Zadie Smith has established herself as one of the prominent novelists of the contemporary literature scene, but she is well on her way to establishing her reputation as a fine essayist. This collection of essays, gathered over the course of the last few years, proceed from erudite literature reviews, to politics, to film, and on to personal reflections from Smith's life. I found the pieces on literature the most compelling and brilliant; Smith's willingness to reassess her aesthetic commitments is a rare gift and an indicator of an active and sharp reader. Her review of David Foster Wallace's 'Brief Interviews with Hideous Men,' is a fabulous ode to the late writer and close friend of Smith. Here she is able to give a nuanced reading of what made DFW so elusive and mystifying a writer. The essays in this volume very in quality, and Smith is prone to the kind of obscure intellectualizing of which she is so suspicious. Never the less, this collection is the mark of an open and promising interpreter of literature and cultural matters as a whole. I look forward to future work.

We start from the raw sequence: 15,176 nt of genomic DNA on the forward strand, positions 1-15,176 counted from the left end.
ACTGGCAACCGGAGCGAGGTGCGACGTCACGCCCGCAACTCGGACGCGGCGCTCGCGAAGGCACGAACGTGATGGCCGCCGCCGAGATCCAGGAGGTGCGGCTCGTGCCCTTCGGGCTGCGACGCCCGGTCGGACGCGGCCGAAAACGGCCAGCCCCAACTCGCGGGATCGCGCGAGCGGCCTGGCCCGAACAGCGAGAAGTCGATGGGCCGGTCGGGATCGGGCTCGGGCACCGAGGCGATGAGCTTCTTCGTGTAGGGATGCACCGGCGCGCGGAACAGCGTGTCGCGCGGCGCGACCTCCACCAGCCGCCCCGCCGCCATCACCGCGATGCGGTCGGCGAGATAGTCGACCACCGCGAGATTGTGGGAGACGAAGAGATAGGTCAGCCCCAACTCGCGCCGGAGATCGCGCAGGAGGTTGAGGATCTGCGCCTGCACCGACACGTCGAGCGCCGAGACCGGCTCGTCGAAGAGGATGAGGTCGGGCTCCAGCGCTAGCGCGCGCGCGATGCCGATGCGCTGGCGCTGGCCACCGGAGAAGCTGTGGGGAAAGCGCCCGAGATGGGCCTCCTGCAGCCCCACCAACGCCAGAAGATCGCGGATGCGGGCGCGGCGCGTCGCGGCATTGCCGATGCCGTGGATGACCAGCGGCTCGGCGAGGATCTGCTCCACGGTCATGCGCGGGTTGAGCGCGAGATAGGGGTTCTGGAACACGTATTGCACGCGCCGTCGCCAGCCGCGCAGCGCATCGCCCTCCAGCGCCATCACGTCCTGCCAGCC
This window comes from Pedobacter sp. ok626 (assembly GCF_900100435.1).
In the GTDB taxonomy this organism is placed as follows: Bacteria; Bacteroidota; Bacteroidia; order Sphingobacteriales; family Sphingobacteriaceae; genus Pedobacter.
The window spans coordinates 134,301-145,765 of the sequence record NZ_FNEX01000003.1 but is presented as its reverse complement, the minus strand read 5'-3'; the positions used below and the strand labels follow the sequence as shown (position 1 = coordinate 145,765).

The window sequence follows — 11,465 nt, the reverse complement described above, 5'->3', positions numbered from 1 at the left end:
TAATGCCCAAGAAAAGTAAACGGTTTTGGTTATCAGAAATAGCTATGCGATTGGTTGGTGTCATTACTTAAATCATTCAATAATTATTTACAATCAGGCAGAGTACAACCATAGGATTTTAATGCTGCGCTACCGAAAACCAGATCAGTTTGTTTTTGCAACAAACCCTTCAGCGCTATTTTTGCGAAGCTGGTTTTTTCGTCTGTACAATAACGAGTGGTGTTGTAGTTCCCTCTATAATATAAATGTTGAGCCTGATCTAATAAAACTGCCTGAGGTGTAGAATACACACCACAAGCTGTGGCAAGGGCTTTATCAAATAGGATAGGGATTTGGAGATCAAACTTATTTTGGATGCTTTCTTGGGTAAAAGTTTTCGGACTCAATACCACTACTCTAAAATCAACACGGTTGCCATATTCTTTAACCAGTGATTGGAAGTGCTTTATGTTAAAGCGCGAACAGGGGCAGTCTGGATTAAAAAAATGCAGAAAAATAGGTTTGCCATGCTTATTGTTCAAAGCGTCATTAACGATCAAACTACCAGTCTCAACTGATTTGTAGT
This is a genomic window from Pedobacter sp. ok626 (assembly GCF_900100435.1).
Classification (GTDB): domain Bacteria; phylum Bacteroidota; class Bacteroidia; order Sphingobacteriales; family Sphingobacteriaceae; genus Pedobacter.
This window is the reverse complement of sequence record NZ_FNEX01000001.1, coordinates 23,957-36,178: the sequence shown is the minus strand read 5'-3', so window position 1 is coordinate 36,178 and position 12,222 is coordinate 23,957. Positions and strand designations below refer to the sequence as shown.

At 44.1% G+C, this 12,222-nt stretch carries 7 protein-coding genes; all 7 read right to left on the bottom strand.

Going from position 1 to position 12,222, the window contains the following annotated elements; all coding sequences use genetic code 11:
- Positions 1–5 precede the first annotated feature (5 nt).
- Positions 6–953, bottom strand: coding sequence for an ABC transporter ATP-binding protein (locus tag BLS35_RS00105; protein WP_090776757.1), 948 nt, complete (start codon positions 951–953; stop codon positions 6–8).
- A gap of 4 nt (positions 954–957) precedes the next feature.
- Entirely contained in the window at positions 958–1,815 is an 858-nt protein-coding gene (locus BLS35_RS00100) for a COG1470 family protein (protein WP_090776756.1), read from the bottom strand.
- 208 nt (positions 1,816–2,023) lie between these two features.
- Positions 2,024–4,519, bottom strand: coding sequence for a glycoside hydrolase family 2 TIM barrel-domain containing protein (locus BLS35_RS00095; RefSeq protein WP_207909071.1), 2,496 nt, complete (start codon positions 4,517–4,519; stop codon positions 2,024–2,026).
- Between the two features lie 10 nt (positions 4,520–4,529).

Comment 10 people found this helpful. Was this review helpful to you? Yes No Sending feedback...
Thank you for your feedback.
Sorry, we failed to record your vote. Please try again
Report abuse
Format: Hardcover
As always, Smith writes not just with brain and spine, as her hero Nabokov urged, but with stomach too and heart and funny bone. Divided into five (not four) sections entitled "Reading," "Being," "Seeing," "Feeling," and "Remembering", the collection is eclectic, including travel journalism, family histories and movie reviews, which range from blow-your-mind brilliant to, in one or two cases, a little flat. But - and this is not a sentence you get to write too often - it's the lit crit that really sparkles. The essays about consuming and producing literature are what will earn this book a place on the shelf of every serious creative reader and writer. I loved, and learned from and yes, had my mind changed by, their forensic effervescence.

From The Creative Intelligence Blog by Orna Ross, author Lovers' Hollow & A Dance in Time
Comment 7 people found this helpful. Was this review helpful to you? Yes No Sending feedback...
Thank you for your feedback.
Sorry, we failed to record your vote. Please try again
Report abuse

Most Recent Customer Reviews

What Other Items Do Customers Buy After Viewing This Item?